Reliability of evidence

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There are many challenges facing today’s Criminal Justice professional. A good number of the standard investigative tools such as confessions, DNA tests, and lineups have at some point been found to be inherently unreliable. To further worsen the   matters, many prosecutors resist post-conviction appeals even in the contexts where DNA establishes ‘actual innocence,’ law enforcement professionals tend to oppose retroactive reviews of convictions. Usually, for any evidence to be admissible, it needs to be relevant, with some indicia of reliability and without being unfairly prejudicial. The paper examines the contexts in which this rule has been violated in the past.

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The US Supreme Court first tackled the reliability requirement for legal professionals in the landmark case entitled Daubert v. Merrell Dow Pharmaceuticals in 1993. The Court explained four non-exclusive factors which trial courts may consider while evaluating scientific expert reliability. The factors included: (a) whether scientific evidence and the methodology of obtaining it has been tested; (b) whether the proffered  evidence has been subjected to peer  publication or review ; (c) whether any  potential rate of error is established; and (d) whether the  proffered evidence is often  accepted in the scientific fraternity. Despite these clear-cut regulations in the field of Criminal Prosecution, there are many flaws been experienced that have subverted justice for the victims (Vallas, 2011). The following section examines some of the flaws established in the Criminal Justice administration:

EyeWitness Misidentification

Eyewitness misidentification is number one contributing factor to wrongful convictions which have proven through DNA testing accounting for above 70% of convictions that have been overturned via DNA testing across the country. In most cases, DNA has shown that eyewitness identification is normally inaccurate. In the event of wrongful convictions in which eyewitness misidentification was involved, the circumstances differed a lot.

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The  Innocence Project  which is a legal organization  formed in 1992 is dedicated to exonerating  wrongly  convicted individuals  by use of DNA testing  and  also reforming the  criminal justice administration  to  subvert future  injustices. In some of the cases, witnesses made identification during a “show- up” procedure in which they were shown only the suspect at the crime scene or in any incriminating scenario.  Witnesses  have been  reported to have  substantially  varied their description of a perpetrator  entailing  significant  information like height, weight and presence/absence  of facial hair  after learning more about a specified suspect.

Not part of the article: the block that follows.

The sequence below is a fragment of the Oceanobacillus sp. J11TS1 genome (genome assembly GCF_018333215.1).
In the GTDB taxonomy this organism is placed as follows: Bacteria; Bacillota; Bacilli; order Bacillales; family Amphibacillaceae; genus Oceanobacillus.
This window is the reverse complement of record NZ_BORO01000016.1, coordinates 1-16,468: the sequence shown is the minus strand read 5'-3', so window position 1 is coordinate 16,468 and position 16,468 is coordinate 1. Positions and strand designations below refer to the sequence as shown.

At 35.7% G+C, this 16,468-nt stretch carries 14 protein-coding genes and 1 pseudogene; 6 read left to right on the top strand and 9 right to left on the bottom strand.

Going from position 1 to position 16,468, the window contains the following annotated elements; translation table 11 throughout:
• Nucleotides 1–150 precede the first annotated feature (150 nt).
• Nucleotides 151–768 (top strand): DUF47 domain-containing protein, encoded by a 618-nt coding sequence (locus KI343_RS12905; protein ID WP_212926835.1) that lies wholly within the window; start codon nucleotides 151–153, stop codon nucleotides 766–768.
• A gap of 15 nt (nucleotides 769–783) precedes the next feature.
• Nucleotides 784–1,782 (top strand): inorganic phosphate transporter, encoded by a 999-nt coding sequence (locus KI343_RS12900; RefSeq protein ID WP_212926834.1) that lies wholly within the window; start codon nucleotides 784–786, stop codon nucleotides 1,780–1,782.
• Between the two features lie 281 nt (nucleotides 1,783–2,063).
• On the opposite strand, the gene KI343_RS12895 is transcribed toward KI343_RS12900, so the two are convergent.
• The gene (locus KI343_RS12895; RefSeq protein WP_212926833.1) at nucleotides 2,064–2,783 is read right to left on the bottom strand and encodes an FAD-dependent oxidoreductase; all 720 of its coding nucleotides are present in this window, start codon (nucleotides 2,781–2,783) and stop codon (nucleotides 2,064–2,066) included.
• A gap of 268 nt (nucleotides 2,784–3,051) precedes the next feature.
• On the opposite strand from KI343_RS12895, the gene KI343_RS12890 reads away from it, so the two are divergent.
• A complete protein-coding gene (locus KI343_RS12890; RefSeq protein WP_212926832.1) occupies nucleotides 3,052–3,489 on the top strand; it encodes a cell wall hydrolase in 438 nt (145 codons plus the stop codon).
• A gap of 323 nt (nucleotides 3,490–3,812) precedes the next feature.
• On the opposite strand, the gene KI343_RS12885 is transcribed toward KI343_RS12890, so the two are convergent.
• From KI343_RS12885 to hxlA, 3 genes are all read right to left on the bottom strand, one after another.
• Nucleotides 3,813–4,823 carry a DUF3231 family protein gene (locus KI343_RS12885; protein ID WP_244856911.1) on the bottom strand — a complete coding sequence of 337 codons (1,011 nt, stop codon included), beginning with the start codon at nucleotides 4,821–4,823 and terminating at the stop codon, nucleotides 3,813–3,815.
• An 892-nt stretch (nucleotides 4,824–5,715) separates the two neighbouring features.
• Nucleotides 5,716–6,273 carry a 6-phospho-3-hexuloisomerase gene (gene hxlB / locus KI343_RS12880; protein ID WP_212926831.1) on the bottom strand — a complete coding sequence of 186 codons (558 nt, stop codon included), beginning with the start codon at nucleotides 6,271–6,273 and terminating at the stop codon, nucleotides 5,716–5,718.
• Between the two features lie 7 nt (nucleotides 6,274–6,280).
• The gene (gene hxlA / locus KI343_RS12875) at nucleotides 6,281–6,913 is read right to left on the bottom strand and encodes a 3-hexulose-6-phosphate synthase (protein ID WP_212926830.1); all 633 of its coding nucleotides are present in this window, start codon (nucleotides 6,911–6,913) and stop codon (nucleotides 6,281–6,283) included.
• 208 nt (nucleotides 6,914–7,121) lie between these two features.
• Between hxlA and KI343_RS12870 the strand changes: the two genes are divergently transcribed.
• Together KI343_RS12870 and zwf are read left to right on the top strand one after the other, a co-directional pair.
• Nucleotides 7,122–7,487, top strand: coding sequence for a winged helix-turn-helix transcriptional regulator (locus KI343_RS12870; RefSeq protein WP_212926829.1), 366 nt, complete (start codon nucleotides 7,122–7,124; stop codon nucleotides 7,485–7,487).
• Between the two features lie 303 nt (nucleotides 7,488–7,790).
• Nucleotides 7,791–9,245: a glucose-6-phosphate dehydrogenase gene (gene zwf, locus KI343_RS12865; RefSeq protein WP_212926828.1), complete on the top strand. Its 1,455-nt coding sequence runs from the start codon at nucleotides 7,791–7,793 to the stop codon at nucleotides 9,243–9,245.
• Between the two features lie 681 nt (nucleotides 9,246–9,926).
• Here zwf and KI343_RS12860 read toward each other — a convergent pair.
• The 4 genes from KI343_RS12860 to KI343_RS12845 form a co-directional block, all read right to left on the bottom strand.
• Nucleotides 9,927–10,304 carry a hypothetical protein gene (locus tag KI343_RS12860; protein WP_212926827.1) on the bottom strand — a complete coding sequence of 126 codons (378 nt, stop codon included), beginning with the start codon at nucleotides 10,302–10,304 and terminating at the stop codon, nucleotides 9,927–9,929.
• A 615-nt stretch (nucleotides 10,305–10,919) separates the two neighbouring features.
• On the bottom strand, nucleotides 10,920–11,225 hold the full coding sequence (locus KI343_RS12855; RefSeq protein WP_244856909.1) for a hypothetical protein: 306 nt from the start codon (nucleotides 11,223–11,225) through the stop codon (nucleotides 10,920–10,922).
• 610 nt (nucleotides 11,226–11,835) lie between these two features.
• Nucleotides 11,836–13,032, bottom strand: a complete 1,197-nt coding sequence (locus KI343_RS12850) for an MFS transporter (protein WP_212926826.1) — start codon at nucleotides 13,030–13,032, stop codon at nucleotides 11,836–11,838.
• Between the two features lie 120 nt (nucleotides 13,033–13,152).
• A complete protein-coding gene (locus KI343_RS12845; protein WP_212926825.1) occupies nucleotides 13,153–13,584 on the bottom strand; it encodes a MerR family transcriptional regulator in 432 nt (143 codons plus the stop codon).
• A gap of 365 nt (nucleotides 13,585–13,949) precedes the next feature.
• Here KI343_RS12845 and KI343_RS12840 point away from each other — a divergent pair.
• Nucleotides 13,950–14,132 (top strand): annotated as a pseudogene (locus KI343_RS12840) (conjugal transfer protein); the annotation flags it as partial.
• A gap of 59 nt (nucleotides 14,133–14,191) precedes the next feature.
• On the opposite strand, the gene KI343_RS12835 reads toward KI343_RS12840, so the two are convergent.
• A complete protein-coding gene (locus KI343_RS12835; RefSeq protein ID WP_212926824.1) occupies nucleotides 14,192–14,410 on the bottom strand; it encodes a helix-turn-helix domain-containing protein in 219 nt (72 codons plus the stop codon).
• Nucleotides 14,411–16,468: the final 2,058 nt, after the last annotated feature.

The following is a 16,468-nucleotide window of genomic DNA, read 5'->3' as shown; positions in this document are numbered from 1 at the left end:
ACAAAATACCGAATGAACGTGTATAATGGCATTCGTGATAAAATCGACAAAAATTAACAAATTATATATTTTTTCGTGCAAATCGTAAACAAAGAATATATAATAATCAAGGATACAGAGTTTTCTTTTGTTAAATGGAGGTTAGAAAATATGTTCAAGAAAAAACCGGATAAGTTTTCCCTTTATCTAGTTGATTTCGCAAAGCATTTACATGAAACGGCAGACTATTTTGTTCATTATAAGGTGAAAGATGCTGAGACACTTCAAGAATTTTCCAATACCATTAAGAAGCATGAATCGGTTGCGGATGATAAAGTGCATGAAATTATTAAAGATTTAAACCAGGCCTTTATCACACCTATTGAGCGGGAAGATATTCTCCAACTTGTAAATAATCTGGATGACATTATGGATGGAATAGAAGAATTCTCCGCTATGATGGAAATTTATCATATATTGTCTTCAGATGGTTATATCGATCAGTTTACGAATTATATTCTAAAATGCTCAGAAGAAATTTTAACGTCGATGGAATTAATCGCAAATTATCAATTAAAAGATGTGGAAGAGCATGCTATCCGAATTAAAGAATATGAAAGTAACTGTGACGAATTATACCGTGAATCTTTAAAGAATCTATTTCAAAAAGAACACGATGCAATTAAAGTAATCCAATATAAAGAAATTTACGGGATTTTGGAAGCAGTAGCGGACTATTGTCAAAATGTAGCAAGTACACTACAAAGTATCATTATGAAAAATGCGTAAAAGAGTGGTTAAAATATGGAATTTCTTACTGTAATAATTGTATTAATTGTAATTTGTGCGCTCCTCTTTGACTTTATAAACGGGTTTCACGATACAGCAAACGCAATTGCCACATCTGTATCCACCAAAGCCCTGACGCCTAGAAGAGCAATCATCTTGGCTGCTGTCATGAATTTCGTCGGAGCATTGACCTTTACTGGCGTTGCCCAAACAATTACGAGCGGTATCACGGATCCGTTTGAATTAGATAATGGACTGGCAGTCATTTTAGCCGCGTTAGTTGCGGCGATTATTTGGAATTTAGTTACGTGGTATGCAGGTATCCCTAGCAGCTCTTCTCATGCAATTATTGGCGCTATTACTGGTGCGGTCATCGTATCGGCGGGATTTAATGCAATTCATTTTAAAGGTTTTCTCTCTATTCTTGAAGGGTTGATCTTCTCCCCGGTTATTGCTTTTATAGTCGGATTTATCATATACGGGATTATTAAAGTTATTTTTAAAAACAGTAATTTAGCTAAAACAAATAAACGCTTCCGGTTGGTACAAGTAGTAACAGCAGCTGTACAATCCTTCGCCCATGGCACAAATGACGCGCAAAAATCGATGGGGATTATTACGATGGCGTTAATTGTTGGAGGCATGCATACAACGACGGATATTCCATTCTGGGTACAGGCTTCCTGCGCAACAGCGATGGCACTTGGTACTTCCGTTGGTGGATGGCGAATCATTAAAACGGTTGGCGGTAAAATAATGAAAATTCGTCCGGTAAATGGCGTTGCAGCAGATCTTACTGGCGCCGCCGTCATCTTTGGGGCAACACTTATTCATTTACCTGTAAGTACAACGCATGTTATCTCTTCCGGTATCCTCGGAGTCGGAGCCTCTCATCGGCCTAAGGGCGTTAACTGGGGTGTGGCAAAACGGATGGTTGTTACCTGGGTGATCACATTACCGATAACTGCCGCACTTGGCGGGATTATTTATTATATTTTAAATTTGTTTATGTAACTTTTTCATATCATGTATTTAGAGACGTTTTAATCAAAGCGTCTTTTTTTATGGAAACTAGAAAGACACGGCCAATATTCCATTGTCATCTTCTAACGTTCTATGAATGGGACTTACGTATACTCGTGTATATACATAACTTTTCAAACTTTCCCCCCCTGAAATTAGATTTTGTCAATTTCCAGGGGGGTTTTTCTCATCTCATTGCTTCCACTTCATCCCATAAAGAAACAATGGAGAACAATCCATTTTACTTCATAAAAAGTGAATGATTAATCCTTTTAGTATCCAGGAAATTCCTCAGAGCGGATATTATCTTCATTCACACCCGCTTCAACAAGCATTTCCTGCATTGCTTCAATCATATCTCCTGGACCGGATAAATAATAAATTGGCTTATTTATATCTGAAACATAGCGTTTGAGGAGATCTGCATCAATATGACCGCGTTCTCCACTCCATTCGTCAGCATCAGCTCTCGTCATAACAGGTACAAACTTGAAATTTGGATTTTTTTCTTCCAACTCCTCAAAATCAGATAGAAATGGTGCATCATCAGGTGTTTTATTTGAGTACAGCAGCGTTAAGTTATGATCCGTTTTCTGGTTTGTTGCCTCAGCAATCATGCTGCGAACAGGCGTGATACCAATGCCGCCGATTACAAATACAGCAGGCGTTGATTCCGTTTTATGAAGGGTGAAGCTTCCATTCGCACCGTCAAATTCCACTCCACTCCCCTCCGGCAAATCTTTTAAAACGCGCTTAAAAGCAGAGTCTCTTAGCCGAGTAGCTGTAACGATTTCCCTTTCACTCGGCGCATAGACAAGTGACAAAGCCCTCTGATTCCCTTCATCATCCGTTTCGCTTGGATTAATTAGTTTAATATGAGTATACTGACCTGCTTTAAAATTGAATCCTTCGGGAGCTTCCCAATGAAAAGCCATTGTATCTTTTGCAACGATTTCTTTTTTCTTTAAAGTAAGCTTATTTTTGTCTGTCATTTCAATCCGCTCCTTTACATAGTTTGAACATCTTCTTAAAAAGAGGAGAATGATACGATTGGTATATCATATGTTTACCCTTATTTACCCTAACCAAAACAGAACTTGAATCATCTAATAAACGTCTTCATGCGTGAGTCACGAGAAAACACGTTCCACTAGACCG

Furthermore, witnesses have been making identification after several photo arrays or lineups and thereafter made hesitant identifications accompanied by uncertain statements. However, during the trial, the jury is told that the witnesses never wavered while identifying the suspect.

Bite Mark Evidence

According to Giannelli (2007) “Most trial courts have accepted bite mark comparison evidence in rape, child abuse, and homicide cases. A typical scenario involves the identification of a defendant through matching his dentition with a mark on the victim purported to be as a result of a bite. The victim’s teeth are then compared with marks left on the accused’s body. There is no reported case which has rejected evidence proffered by bite marks. “

Bite mark comparisons were first conceptualized in 1976. Keiser-Nielsen (1969) cited “bite marks can never be taken to reproduce precisely the dental characteristics of the originator”.9 this is partial as a result of bite marks normally including only a limited number of teeth. In addition, the material which can be human skin or foodstuff in which the mark was left is normally found to contain shrinkage and distortion features that are unknown. Moreover, the marks indicate only the remaining and fixed picture of an act while the causal mechanism may vary from one context to another.

The admissibility of eyewitness’s testimony

Spencer (1981) explained, “The admissibility of eyewitness testimony during a criminal trial can be challenged on the basis of procedures employed by law enforcement officials in sourcing the eyewitness identification. The United States Supreme Court, during a 1977 court ruling in Manson v. Brathwaite case, outlined the modern test stipulated in the Due Process Clause of the U.S. Constitution which regulates the reliability and fairness of eyewitness identification evidence.”

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In the University of Cincinnati Law Review (2006), “in as much as the constitutional standards for examining eyewitness testimony have remained the same for years since the Manson v. Brathwaite decision, research has shed light on the degree to which each of the reliability factors facilitates reliable eyewitness identification? The study has cast doubt on the perception at the apparent certainty depicted in the courtroom by an eyewitness is a reflector of an accurate identification.”

To verify whether the identification is reliable, judges should closely examine the following five factors that were drawn from previous rulings: